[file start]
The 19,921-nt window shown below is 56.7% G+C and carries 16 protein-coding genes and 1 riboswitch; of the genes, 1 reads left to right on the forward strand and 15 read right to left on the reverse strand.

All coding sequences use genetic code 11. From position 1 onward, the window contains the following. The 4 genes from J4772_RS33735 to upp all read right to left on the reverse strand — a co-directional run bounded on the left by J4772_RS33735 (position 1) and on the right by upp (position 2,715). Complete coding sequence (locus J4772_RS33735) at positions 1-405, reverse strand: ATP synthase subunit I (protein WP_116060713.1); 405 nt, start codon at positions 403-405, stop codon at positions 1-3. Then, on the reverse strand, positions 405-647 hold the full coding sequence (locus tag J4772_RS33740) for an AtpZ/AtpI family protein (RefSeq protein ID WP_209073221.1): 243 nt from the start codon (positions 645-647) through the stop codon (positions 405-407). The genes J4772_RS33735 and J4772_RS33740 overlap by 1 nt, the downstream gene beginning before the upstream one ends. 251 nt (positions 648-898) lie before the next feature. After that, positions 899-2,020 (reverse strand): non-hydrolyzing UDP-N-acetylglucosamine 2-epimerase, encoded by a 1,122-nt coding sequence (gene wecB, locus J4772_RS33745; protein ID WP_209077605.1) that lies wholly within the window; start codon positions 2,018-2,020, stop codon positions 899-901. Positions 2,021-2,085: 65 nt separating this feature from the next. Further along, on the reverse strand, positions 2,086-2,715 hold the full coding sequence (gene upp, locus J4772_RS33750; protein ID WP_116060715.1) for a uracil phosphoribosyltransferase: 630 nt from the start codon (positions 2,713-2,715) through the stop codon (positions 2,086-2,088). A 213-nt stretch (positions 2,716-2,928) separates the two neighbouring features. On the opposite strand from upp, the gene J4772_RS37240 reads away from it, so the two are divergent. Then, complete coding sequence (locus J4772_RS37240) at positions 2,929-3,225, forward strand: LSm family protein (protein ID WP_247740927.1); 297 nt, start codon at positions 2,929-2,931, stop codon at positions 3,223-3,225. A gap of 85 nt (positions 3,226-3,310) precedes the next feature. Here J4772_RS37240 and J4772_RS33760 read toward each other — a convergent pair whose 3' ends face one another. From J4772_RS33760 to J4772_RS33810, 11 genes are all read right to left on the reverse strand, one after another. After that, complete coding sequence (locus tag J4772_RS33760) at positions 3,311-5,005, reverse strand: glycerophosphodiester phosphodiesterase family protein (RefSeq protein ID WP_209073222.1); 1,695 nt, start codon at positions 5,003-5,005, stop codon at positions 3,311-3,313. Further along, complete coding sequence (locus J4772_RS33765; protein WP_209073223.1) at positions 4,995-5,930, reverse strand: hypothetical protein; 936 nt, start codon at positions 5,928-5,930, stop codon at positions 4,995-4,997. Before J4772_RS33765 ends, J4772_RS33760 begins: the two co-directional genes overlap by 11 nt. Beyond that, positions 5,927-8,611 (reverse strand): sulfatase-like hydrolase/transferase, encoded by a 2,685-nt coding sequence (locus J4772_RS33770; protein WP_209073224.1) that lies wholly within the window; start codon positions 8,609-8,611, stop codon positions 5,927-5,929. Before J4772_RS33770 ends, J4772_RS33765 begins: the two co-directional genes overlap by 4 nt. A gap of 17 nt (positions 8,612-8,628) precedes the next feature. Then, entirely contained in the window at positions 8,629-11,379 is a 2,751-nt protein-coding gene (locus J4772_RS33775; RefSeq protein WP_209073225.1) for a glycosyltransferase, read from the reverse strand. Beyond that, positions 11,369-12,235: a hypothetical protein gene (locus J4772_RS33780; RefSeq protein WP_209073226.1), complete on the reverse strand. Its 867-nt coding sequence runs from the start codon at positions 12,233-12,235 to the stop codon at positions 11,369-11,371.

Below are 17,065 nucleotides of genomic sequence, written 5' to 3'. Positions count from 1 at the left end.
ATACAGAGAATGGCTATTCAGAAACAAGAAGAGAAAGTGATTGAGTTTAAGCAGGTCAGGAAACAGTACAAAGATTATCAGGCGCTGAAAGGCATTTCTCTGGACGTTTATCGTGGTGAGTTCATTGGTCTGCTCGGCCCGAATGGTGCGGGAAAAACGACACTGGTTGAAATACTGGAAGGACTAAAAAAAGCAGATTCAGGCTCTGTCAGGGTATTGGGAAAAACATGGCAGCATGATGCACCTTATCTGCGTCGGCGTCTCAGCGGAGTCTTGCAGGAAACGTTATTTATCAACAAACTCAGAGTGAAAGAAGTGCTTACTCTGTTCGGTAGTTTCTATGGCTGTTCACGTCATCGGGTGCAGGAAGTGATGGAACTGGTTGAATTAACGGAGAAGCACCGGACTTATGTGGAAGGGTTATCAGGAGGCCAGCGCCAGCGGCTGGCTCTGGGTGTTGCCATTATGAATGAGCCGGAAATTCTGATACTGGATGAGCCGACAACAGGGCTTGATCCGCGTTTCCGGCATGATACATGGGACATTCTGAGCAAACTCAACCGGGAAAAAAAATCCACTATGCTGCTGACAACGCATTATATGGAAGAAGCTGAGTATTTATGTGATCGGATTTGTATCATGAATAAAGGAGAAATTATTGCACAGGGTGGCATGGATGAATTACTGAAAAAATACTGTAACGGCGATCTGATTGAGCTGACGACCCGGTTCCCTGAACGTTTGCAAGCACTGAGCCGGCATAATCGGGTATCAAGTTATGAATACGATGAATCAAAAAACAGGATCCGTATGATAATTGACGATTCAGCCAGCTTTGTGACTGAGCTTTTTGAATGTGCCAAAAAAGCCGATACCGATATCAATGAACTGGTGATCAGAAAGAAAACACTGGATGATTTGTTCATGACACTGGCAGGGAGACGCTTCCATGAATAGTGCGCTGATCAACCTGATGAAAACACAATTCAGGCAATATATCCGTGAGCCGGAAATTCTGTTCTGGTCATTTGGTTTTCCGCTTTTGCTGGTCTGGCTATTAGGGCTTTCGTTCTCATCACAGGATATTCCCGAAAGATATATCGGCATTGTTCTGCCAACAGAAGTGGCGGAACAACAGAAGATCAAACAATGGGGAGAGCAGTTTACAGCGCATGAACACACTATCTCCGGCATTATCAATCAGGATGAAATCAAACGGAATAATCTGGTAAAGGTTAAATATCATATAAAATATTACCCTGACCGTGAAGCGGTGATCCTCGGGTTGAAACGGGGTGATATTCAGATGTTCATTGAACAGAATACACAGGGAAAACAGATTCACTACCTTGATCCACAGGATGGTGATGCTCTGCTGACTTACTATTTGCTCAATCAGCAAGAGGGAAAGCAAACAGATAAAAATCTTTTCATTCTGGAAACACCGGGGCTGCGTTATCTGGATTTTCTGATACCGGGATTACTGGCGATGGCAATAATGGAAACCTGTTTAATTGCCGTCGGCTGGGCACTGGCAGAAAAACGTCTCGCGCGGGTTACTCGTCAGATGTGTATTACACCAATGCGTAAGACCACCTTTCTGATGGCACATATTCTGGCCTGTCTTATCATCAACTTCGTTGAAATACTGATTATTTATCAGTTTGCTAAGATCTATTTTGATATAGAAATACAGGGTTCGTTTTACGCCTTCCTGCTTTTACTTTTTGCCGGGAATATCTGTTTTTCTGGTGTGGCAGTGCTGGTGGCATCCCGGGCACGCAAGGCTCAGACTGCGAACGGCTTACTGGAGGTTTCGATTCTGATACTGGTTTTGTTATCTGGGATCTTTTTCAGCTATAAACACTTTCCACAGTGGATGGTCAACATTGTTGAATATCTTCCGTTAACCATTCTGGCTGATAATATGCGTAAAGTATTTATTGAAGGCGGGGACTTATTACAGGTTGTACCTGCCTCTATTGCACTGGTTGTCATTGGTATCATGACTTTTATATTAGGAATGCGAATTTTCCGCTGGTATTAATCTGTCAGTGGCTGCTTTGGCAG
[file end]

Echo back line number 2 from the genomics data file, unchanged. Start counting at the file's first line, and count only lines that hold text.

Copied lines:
All coding sequences use genetic code 11. From position 1 onward, the window contains the following. The 4 genes from J4772_RS33735 to upp all read right to left on the reverse strand — a co-directional run bounded on the left by J4772_RS33735 (position 1) and on the right by upp (position 2,715). Complete coding sequence (locus J4772_RS33735) at positions 1-405, reverse strand: ATP synthase subunit I (protein WP_116060713.1); 405 nt, start codon at positions 403-405, stop codon at positions 1-3. Then, on the reverse strand, positions 405-647 hold the full coding sequence (locus tag J4772_RS33740) for an AtpZ/AtpI family protein (RefSeq protein ID WP_209073221.1): 243 nt from the start codon (positions 645-647) through the stop codon (positions 405-407). The genes J4772_RS33735 and J4772_RS33740 overlap by 1 nt, the downstream gene beginning before the upstream one ends. 251 nt (positions 648-898) lie before the next feature. After that, positions 899-2,020 (reverse strand): non-hydrolyzing UDP-N-acetylglucosamine 2-epimerase, encoded by a 1,122-nt coding sequence (gene wecB, locus J4772_RS33745; protein ID WP_209077605.1) that lies wholly within the window; start codon positions 2,018-2,020, stop codon positions 899-901. Positions 2,021-2,085: 65 nt separating this feature from the next. Further along, on the reverse strand, positions 2,086-2,715 hold the full coding sequence (gene upp, locus J4772_RS33750; protein ID WP_116060715.1) for a uracil phosphoribosyltransferase: 630 nt from the start codon (positions 2,713-2,715) through the stop codon (positions 2,086-2,088). A 213-nt stretch (positions 2,716-2,928) separates the two neighbouring features. On the opposite strand from upp, the gene J4772_RS37240 reads away from it, so the two are divergent. Then, complete coding sequence (locus J4772_RS37240) at positions 2,929-3,225, forward strand: LSm family protein (protein ID WP_247740927.1); 297 nt, start codon at positions 2,929-2,931, stop codon at positions 3,223-3,225. A gap of 85 nt (positions 3,226-3,310) precedes the next feature. Here J4772_RS37240 and J4772_RS33760 read toward each other — a convergent pair whose 3' ends face one another. From J4772_RS33760 to J4772_RS33810, 11 genes are all read right to left on the reverse strand, one after another. After that, complete coding sequence (locus tag J4772_RS33760) at positions 3,311-5,005, reverse strand: glycerophosphodiester phosphodiesterase family protein (RefSeq protein ID WP_209073222.1); 1,695 nt, start codon at positions 5,003-5,005, stop codon at positions 3,311-3,313. Further along, complete coding sequence (locus J4772_RS33765; protein WP_209073223.1) at positions 4,995-5,930, reverse strand: hypothetical protein; 936 nt, start codon at positions 5,928-5,930, stop codon at positions 4,995-4,997. Before J4772_RS33765 ends, J4772_RS33760 begins: the two co-directional genes overlap by 11 nt. Beyond that, positions 5,927-8,611 (reverse strand): sulfatase-like hydrolase/transferase, encoded by a 2,685-nt coding sequence (locus J4772_RS33770; protein WP_209073224.1) that lies wholly within the window; start codon positions 8,609-8,611, stop codon positions 5,927-5,929. Before J4772_RS33770 ends, J4772_RS33765 begins: the two co-directional genes overlap by 4 nt. A gap of 17 nt (positions 8,612-8,628) precedes the next feature. Then, entirely contained in the window at positions 8,629-11,379 is a 2,751-nt protein-coding gene (locus J4772_RS33775; RefSeq protein WP_209073225.1) for a glycosyltransferase, read from the reverse strand. Beyond that, positions 11,369-12,235: a hypothetical protein gene (locus J4772_RS33780; RefSeq protein WP_209073226.1), complete on the reverse strand. Its 867-nt coding sequence runs from the start codon at positions 12,233-12,235 to the stop codon at positions 11,369-11,371.